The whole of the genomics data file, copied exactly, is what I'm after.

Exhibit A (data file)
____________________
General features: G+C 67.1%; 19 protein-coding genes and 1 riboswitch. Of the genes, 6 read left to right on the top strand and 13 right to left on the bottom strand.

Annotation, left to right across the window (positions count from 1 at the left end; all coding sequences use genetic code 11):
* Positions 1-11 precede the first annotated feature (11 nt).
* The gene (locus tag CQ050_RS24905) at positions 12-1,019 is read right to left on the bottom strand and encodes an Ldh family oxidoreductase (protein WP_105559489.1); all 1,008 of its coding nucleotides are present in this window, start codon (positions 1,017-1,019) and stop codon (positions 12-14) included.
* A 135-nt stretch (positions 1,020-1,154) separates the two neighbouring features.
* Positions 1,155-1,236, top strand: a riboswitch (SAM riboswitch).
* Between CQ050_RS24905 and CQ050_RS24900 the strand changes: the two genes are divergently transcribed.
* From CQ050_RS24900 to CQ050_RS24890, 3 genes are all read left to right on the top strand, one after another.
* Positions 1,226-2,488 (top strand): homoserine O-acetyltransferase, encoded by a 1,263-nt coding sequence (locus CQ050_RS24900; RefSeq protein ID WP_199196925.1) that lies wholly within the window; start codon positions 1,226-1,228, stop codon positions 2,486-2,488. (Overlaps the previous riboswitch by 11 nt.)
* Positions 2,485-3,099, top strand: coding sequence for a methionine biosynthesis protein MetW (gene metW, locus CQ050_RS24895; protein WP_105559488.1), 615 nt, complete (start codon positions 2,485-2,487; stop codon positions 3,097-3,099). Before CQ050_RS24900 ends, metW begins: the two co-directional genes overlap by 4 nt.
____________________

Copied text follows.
General features: G+C 67.1%; 19 protein-coding genes and 1 riboswitch. Of the genes, 6 read left to right on the top strand and 13 right to left on the bottom strand.

Annotation, left to right across the window (positions count from 1 at the left end; all coding sequences use genetic code 11):
* Positions 1-11 precede the first annotated feature (11 nt).
* The gene (locus tag CQ050_RS24905) at positions 12-1,019 is read right to left on the bottom strand and encodes an Ldh family oxidoreductase (protein WP_105559489.1); all 1,008 of its coding nucleotides are present in this window, start codon (positions 1,017-1,019) and stop codon (positions 12-14) included.
* A 135-nt stretch (positions 1,020-1,154) separates the two neighbouring features.
* Positions 1,155-1,236, top strand: a riboswitch (SAM riboswitch).
* Between CQ050_RS24905 and CQ050_RS24900 the strand changes: the two genes are divergently transcribed.
* From CQ050_RS24900 to CQ050_RS24890, 3 genes are all read left to right on the top strand, one after another.
* Positions 1,226-2,488 (top strand): homoserine O-acetyltransferase, encoded by a 1,263-nt coding sequence (locus CQ050_RS24900; RefSeq protein ID WP_199196925.1) that lies wholly within the window; start codon positions 1,226-1,228, stop codon positions 2,486-2,488. (Overlaps the previous riboswitch by 11 nt.)
* Positions 2,485-3,099, top strand: coding sequence for a methionine biosynthesis protein MetW (gene metW, locus CQ050_RS24895; protein WP_105559488.1), 615 nt, complete (start codon positions 2,485-2,487; stop codon positions 3,097-3,099). Before CQ050_RS24900 ends, metW begins: the two co-directional genes overlap by 4 nt.